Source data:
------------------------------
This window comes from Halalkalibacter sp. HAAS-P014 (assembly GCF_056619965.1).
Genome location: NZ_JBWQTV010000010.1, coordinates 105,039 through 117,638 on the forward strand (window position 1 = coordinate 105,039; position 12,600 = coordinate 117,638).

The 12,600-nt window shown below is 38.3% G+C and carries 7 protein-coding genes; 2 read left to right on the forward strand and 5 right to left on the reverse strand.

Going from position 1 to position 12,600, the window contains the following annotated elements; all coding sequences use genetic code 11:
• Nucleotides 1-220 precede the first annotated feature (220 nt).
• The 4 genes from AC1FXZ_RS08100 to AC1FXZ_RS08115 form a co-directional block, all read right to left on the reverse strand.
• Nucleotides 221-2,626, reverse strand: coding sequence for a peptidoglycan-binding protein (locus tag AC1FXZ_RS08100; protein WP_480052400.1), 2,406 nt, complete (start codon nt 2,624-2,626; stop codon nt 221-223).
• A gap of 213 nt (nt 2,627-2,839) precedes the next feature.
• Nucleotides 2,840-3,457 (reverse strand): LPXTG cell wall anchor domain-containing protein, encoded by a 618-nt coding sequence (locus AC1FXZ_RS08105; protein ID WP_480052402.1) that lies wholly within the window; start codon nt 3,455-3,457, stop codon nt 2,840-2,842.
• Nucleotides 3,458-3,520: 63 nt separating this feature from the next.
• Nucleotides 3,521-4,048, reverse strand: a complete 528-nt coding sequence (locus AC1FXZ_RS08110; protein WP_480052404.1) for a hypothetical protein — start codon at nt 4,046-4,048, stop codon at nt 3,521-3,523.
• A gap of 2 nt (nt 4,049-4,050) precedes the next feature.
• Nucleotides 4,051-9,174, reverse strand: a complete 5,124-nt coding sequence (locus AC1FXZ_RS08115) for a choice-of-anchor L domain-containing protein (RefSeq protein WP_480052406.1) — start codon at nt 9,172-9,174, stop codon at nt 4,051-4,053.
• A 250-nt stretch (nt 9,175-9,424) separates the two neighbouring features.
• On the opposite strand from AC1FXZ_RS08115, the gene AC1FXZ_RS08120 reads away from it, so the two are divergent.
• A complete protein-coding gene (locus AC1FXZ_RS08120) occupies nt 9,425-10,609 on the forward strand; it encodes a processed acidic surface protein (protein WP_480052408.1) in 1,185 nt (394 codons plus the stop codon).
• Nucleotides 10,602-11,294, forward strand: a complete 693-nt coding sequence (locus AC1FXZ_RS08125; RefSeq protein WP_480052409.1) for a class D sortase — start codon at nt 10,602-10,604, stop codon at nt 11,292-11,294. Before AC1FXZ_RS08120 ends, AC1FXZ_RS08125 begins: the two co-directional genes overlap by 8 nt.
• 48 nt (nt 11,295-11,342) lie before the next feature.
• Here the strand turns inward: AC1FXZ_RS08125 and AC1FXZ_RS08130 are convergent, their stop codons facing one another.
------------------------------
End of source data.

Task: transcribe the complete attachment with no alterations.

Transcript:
This window comes from Halalkalibacter sp. HAAS-P014 (assembly GCF_056619965.1).
Genome location: NZ_JBWQTV010000010.1, coordinates 105,039 through 117,638 on the forward strand (window position 1 = coordinate 105,039; position 12,600 = coordinate 117,638).

The 12,600-nt window shown below is 38.3% G+C and carries 7 protein-coding genes; 2 read left to right on the forward strand and 5 right to left on the reverse strand.

Going from position 1 to position 12,600, the window contains the following annotated elements; all coding sequences use genetic code 11:
• Nucleotides 1-220 precede the first annotated feature (220 nt).
• The 4 genes from AC1FXZ_RS08100 to AC1FXZ_RS08115 form a co-directional block, all read right to left on the reverse strand.
• Nucleotides 221-2,626, reverse strand: coding sequence for a peptidoglycan-binding protein (locus tag AC1FXZ_RS08100; protein WP_480052400.1), 2,406 nt, complete (start codon nt 2,624-2,626; stop codon nt 221-223).
• A gap of 213 nt (nt 2,627-2,839) precedes the next feature.
• Nucleotides 2,840-3,457 (reverse strand): LPXTG cell wall anchor domain-containing protein, encoded by a 618-nt coding sequence (locus AC1FXZ_RS08105; protein ID WP_480052402.1) that lies wholly within the window; start codon nt 3,455-3,457, stop codon nt 2,840-2,842.
• Nucleotides 3,458-3,520: 63 nt separating this feature from the next.
• Nucleotides 3,521-4,048, reverse strand: a complete 528-nt coding sequence (locus AC1FXZ_RS08110; protein WP_480052404.1) for a hypothetical protein — start codon at nt 4,046-4,048, stop codon at nt 3,521-3,523.
• A gap of 2 nt (nt 4,049-4,050) precedes the next feature.
• Nucleotides 4,051-9,174, reverse strand: a complete 5,124-nt coding sequence (locus AC1FXZ_RS08115) for a choice-of-anchor L domain-containing protein (RefSeq protein WP_480052406.1) — start codon at nt 9,172-9,174, stop codon at nt 4,051-4,053.
• A 250-nt stretch (nt 9,175-9,424) separates the two neighbouring features.
• On the opposite strand from AC1FXZ_RS08115, the gene AC1FXZ_RS08120 reads away from it, so the two are divergent.
• A complete protein-coding gene (locus AC1FXZ_RS08120) occupies nt 9,425-10,609 on the forward strand; it encodes a processed acidic surface protein (protein WP_480052408.1) in 1,185 nt (394 codons plus the stop codon).
• Nucleotides 10,602-11,294, forward strand: a complete 693-nt coding sequence (locus AC1FXZ_RS08125; RefSeq protein WP_480052409.1) for a class D sortase — start codon at nt 10,602-10,604, stop codon at nt 11,292-11,294. Before AC1FXZ_RS08120 ends, AC1FXZ_RS08125 begins: the two co-directional genes overlap by 8 nt.
• 48 nt (nt 11,295-11,342) lie before the next feature.
• Here the strand turns inward: AC1FXZ_RS08125 and AC1FXZ_RS08130 are convergent, their stop codons facing one another.